• [0006]
    Often, however, the end users have needs beyond that, including the ability to create their own business intelligence reports from heterogeneous data sources, or to modify existing reports in order to adapt them for specific organizational needs. Depending on the specific user's technical proficiency, needs vary from a simple visual user report definition interface to a complex feature-rich interface with the ability to use Standard Query Language (SQL) declarations.
  • [0007]
    Particularly in data warehousing and online analytical processing (OLAP) environments, the ability to drill down to a more detailed subset of data is often needed. For example, OLAP, generally understood to involve analysis of complex data from a data warehouse, has conventionally involved a complex computing systems, or even distributed computing systems, that require substantial computing power.
  • [0008]
    To reduce client side costs, it would be desirable that such capabilities be provided through simpler interface. However, known simple interfaces suffer from reduced interactivity compared to traditional desktop client/server applications. And unfortunately, such desktop client/server applications are complex, costly and difficult to maintain.
  • [0009]
    U.S. Patent No. 2004/0133552 (Greenfield et al.) discloses an arrangement for analytical programming in which an online analytical processing (OLAP) application 101 can be deployed in a thin client or a thick client configuration (see also U.S. Patent No. 6,684,207 (also to Greenfield et al.)). U.S. Patent Application Publication No. 2002/0091681 (Cras et al.) discloses creation of an analytical report on top of a multidimensional data model built on top of a relational or multidimensional database, in which a structure A1 (Cras' FIG. 7) may be a thin client (see Cras' [0161]) as part of “report then query” report creation. However, none of the conventional art is believed to provide the functionality and flexibility that is required while using a thin client.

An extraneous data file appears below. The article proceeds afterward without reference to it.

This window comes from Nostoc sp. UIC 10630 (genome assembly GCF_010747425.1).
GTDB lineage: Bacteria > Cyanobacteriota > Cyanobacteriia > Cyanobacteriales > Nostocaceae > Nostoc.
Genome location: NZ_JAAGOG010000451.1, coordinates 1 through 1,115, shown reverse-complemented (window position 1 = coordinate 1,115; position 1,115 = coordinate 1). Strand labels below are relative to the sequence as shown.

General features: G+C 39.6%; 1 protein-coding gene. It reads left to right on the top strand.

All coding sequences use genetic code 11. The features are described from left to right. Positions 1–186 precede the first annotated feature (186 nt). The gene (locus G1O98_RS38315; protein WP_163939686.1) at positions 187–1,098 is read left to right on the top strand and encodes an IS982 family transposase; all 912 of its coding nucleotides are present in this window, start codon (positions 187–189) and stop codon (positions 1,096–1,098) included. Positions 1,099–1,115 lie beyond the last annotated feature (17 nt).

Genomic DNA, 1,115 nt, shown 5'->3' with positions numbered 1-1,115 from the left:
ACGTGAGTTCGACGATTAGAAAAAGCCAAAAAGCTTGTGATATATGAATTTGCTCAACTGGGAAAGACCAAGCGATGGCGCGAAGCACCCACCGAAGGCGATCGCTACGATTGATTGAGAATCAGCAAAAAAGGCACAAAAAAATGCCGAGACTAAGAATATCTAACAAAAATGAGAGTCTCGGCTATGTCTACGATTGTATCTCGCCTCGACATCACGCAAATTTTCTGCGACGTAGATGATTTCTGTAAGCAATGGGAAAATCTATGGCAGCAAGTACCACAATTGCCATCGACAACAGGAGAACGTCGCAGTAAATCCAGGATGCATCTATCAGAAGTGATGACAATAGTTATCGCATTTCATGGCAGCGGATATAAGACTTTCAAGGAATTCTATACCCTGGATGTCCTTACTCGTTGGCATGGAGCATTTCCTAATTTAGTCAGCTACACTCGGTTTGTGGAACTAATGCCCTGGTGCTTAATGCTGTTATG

• [0010]
    Thus, especially to increase productivity and reduce OLAP/data warehouse development and operations cost, there is a need in the art for an arrangement allowing business and technical users to easily create reports of their own design, and to make the reports available securely to other users. Further, there is a need to provide these abilities using a simple interface (even a thin client interface), preferably without any plug-in or downloaded control mechanisms.
  • SUMMARY
  • [0011]
    A report definition file that is in (for example) XML format governs access to and presentation of data from a domain database. The report definition file may be created by inputting from a thin client (such as a web browser) a set of report specifications, and converting the set of report specifications into the report definition file. The thin client may input the report specifications through a definition wizard, or by direct entry of a database query language (for example, SQL) commands that are interpreted by a database query language. The report definition file is converted to the database query language to allow retrieval of the data for output to thin client.
  • BRIEF DESCRIPTION OF THE DRAWINGS
  • [0012]
    A more complete appreciation of the described embodiments is better understood by reference to the following Detailed Description considered in connection with the accompanying drawings, in which like reference numerals refer to identical or corresponding parts throughout, and in which: